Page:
The back-off algorithm is implemented in hardware on the network interface card (NIC) of each device. When a collision is detected, the NIC generates a random number between 0 and 2^n-1, where n is the number of collisions that have occurred. The NIC then multiplies the random number by the slot time to determine the delay time before retransmitting.

If the maximum number of retransmissions is reached without successful transmission, the device gives up and reports a transmission error.

• Collision probability decreases exponentially.
• Improves network performance: Back-off algorithm reduces the number of collisions and retransmissions, thus improving the overall network performance.
• Increases channel utilization: By reducing the number of collisions, back-off algorithm increases the channel utilization, leading to better use of network resources.
• Reduces delays: By reducing the number of collisions, back-off algorithm reduces the waiting time between transmission attempts, resulting in lower delays.
• Fairness: The back-off algorithm ensures that all nodes in the network have an equal chance to access the channel, which promotes fairness in the distribution of network resources.
• Adaptability: The back-off algorithm is adaptable to changing network conditions. When the network is busy, it increases the waiting time before retransmission attempts, and when the network is idle, it reduces the waiting time, thus ensuring efficient use of network resources.
• Scalability: The back-off algorithm is scalable, as it can be used in networks of any size, from small local networks to large wide-area networks.
• Energy Efficiency: By reducing the number of collisions and retransmissions, the back-off algorithm reduces the energy consumption of network nodes, which is particularly important in battery-powered devices such as mobile phones and IoT devices.
• Robustness: The back-off algorithm is robust, as it can handle a high number of nodes trying to access the channel simultaneously without causing the network to crash or degrade in performance.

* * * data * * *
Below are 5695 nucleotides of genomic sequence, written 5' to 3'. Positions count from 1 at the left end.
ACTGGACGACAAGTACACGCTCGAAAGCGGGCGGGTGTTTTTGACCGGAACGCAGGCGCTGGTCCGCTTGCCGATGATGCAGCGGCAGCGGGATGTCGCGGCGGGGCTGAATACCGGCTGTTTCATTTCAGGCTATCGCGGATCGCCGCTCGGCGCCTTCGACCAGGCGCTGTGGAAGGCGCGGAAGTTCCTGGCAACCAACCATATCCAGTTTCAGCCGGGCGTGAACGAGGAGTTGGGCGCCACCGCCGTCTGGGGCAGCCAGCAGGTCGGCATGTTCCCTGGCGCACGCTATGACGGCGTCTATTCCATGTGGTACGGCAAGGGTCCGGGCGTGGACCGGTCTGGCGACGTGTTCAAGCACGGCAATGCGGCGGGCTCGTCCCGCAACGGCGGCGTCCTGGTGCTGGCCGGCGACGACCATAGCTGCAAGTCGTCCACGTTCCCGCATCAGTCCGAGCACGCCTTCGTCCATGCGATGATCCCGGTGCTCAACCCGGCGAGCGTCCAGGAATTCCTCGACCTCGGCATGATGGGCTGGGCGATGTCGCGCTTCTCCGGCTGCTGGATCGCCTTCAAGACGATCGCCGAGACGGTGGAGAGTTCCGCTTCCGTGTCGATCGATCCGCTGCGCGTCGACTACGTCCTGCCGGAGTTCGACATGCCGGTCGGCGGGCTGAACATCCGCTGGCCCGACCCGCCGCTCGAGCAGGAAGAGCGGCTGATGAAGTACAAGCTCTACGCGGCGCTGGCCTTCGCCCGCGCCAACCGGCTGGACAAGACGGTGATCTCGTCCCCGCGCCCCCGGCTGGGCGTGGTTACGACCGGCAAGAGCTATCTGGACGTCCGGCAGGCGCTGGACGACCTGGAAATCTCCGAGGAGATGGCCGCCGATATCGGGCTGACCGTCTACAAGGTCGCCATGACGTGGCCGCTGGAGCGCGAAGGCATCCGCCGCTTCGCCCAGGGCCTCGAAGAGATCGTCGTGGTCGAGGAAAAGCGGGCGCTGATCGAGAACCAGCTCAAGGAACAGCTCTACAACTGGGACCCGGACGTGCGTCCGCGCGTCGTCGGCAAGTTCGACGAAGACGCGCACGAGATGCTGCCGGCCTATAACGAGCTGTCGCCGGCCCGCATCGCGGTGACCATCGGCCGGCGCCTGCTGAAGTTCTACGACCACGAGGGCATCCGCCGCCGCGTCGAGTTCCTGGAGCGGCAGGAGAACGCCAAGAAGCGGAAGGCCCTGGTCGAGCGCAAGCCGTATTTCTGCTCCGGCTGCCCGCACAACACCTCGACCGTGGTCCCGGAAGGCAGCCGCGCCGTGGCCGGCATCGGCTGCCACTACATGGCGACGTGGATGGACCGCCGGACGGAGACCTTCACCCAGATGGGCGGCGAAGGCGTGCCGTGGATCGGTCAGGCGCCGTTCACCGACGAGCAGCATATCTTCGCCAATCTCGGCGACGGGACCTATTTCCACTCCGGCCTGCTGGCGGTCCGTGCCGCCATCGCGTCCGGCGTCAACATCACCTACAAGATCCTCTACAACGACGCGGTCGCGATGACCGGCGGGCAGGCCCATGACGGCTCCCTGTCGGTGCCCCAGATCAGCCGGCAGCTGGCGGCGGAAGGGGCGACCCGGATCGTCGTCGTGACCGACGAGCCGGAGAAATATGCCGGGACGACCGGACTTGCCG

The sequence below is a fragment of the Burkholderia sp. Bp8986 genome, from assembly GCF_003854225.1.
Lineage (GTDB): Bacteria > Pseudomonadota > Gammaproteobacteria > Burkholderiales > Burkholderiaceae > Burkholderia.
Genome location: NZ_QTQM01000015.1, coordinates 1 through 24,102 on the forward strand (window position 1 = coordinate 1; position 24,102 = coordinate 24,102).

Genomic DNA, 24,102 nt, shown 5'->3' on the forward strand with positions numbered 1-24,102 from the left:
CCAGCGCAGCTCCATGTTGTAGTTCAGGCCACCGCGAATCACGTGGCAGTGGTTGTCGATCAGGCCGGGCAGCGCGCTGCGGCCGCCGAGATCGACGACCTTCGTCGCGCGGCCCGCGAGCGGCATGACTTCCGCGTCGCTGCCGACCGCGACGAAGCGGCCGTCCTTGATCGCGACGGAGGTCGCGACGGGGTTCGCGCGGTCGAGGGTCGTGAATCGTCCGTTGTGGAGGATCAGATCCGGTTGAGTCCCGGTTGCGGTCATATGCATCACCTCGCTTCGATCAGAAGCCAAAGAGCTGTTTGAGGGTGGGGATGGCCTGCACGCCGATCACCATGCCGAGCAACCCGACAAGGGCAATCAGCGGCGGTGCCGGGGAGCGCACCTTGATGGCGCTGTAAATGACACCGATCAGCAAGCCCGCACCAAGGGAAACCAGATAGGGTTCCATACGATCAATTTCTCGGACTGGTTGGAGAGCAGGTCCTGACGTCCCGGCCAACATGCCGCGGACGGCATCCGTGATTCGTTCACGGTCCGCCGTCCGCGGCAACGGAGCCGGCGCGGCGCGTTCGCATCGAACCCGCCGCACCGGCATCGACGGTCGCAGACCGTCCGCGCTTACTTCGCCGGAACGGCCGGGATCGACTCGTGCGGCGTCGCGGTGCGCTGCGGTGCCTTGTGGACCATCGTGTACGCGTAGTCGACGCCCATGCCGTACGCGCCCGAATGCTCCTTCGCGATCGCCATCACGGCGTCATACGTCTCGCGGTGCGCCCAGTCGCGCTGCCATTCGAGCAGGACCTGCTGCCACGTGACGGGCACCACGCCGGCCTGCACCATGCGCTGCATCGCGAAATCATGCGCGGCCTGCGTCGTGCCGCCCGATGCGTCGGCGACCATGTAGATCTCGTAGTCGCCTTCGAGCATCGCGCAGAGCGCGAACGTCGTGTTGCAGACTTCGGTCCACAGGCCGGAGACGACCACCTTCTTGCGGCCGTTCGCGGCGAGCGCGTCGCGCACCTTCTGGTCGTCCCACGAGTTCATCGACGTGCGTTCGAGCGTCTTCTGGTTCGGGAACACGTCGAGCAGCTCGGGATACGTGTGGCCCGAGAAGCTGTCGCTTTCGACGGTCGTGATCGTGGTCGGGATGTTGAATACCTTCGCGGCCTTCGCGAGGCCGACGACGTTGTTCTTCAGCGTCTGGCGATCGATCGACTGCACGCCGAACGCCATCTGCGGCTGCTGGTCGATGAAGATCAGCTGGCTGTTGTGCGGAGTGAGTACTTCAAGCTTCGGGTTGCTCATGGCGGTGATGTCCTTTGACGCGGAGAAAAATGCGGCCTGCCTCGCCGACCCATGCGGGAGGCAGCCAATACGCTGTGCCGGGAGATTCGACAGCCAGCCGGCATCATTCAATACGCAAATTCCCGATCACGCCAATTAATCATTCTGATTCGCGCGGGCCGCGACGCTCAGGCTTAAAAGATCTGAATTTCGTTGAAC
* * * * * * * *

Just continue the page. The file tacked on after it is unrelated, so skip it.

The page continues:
• Capture effect: Station who wins ones keeps on winning.
• Works only for 2 stations or hosts.
• Increased overhead: Back-off algorithm adds additional overhead to the network due to the need to wait for a random time before retransmitting a packet.
• Complexity: Back-off algorithm is a complex algorithm that requires a high level of implementation complexity.
• Vulnerability to attacks: Back-off algorithm is vulnerable to certain attacks, such as denial-of-service (DoS) attacks, where an attacker can manipulate the random time intervals to cause the network to stop functioning.
• Limited Performance: While the back-off algorithm can improve network performance in low- to medium-load scenarios, it may not be effective in high-load scenarios where the number of nodes trying to access the network is very high.
• Inefficient in Time-Sensitive Applications: The back-off algorithm may not be suitable for time-sensitive applications, such as real-time video streaming or voice over IP (VoIP), where even a slight delay can cause significant problems.
• Limited Scalability: While the back-off algorithm can be used in networks of any size, it may become less effective in larger networks where the number of nodes trying to access the channel simultaneously is very high.
• Sensitivity to Distance and Interference: The back-off algorithm is sensitive to distance and interference, as nodes that are physically closer to each other may have a higher probability of colliding and may require longer random waiting times.
• Limited Support for Quality of Service: The back-off algorithm does not provide support for quality of service (QoS), which is an important feature for many networking applications, such as video streaming, voice over IP (VoIP), and online gaming.